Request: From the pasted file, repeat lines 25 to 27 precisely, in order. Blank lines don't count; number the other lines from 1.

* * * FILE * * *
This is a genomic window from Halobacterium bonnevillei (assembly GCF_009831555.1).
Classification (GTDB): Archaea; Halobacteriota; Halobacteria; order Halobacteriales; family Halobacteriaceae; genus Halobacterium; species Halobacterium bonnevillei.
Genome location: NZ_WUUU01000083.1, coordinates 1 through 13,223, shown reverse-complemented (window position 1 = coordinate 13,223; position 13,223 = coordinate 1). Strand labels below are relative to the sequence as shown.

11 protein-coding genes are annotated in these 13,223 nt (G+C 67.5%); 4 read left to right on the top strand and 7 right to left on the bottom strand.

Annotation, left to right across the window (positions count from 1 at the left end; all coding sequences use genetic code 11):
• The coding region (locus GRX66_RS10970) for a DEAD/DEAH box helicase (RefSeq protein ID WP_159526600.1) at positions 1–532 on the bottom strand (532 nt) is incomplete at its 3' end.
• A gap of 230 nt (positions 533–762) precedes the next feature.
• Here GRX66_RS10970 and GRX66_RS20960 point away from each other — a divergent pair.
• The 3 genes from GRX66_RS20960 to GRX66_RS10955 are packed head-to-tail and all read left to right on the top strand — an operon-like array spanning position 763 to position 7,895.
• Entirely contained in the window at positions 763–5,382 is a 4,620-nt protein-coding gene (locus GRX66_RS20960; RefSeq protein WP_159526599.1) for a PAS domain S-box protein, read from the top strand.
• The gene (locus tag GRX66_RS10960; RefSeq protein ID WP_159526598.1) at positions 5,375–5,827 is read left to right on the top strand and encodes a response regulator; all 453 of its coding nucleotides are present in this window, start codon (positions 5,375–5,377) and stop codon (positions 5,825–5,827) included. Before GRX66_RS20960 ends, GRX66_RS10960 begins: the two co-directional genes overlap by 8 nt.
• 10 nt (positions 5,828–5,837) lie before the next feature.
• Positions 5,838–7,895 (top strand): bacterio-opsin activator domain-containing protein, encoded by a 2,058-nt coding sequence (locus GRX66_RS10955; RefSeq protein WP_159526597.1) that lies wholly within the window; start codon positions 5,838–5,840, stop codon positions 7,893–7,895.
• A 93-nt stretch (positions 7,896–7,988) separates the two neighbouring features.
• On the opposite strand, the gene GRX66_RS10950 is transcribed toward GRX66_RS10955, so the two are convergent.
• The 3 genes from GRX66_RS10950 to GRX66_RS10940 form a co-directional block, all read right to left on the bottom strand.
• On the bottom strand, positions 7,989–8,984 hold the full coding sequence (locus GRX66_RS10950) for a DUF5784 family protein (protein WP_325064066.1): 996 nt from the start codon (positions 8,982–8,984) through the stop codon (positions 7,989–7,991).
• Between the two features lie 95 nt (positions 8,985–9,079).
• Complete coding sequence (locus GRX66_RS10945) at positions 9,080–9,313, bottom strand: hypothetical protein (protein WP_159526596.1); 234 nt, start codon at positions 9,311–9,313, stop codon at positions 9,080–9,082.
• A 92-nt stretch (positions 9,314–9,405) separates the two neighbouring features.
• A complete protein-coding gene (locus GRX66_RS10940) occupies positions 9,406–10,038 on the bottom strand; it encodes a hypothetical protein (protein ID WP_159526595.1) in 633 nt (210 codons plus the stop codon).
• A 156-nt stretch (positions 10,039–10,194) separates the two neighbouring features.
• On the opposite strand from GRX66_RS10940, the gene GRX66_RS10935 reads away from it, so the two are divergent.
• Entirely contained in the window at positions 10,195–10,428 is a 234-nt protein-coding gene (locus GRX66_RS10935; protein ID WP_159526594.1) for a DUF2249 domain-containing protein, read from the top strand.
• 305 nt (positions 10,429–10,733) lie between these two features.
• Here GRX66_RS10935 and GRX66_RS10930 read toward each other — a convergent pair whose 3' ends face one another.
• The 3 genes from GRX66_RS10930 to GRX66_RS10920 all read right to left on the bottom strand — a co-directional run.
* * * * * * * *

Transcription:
• 305 nt (positions 10,429–10,733) lie between these two features.
• Here GRX66_RS10935 and GRX66_RS10930 read toward each other — a convergent pair whose 3' ends face one another.
• The 3 genes from GRX66_RS10930 to GRX66_RS10920 all read right to left on the bottom strand — a co-directional run.